It’s a mixed bag of opponents, but a reasonable one. Every Western Conference team Portland plays at home in this period in 2023 (Austin, Vancouver, RSL, Minnesota, Dallas) was a team that Portland got at least a point against at home in 2022. Past is not necessarily precedent , but on paper at least every home game here is a winnable one.

The Timbers unfortunately face two Saturday-Wednesday-Saturday three-game stretches in this period, but in both instances at least two of those three games are at Providence Park. If the formula for success in MLS is “win your home games, get a result or two on the road”, the Timbers could be set up nicely to achieve success as the weather starts to turn warmer.

Of course, this is the Timbers we’re talking about: consistent in their inconsistent form, and reliable to lay an egg or two when it’s least expected. Having the opportunity for consistency is one thing – it’s another entirely to actually take advantage of it. And until we see proof, the confidence in Portland to do so is very much still up in the air.

The big finish

As seems to be the case literally every single year, it looks like the final three months of the season are set up for another barn-storming pivotal end to Portland’s season. After the Leagues Cup break Portland plays ten games over a seven-week period, and all of them except one are against Western Conference rivals.

In an even split, five of those games are at home — and every single one is against a team that Portland will likely be jostling against for a spot in the playoffs. It is not a huge assumption to say that Portland will likely need to win the majority of those games (might even need to be all of them!) to have a shot at a playoff bid.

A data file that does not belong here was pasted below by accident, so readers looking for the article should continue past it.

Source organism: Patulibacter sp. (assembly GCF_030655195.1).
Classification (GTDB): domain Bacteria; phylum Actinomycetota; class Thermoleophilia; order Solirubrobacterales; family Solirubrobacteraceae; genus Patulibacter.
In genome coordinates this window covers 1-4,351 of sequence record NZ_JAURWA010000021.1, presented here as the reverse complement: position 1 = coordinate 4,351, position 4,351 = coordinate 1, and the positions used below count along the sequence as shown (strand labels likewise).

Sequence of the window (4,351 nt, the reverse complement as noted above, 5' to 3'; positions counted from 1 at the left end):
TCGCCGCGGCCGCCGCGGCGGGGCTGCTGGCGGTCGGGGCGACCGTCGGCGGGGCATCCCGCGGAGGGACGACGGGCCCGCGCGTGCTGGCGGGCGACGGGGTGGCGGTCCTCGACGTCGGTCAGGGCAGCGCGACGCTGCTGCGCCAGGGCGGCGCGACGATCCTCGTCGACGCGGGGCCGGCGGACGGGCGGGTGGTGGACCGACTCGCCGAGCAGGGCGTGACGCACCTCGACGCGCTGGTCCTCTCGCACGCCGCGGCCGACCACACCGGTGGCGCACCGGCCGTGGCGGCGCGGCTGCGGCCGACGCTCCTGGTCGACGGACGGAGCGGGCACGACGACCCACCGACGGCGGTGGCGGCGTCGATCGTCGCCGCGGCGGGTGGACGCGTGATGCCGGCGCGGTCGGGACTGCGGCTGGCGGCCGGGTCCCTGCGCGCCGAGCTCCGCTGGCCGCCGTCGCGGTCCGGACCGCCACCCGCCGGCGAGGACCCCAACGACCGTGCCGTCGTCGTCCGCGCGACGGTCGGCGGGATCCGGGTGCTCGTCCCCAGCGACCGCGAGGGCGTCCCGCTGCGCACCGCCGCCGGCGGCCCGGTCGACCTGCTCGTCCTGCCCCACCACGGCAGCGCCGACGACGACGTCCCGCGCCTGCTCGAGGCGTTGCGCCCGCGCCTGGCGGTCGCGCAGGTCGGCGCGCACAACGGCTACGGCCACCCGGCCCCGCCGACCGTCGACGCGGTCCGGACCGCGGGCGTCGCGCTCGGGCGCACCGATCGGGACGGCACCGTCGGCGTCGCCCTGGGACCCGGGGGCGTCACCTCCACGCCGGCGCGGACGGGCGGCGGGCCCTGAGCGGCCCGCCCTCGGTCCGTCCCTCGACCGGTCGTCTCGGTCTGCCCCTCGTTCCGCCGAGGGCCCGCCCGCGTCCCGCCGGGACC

It is also a fair assumption to think that Portland will have to pick up points against conference opponents on the road during the stretch as well. A game against Seattle once again looms large, this time up at Lumen Field on September 2. That game could very well be the decider in Portland’s Cascadia Cup defense and will have significant playoff implications as well.

Underpinning this stretch of the year – and the entire year, if we’re being honest – is the health of Portland’s squad. Portland endured large swaths of 2022 being hampered by one or more key players being unavailable and on the mend, and they never really fully recovered in time to make a playoff run. With so many high-stakes games in such a short time span, the Timbers will need to be healthier in 2023 and have all hands on deck at 100% so that they can get the most out of every game they play.

The outlier to that is an away day to Montreal in Portland’s penultimate game. Despite Portland being idle the week after, with the above point of health in mind don’t be surprised if the Timbers punt that game and rotate the squad with one eye on the October 21 Decision Day showdown at home against the Houston Dynamo. It’s a regular season finale that, for the second year running, could determine Portland’s playoff hopes.

What do you think? Which dates are you circling on your calendar? Will this be the year the Timbers finally do the unthinkable: have a strong start to the season? Let us know in the comments!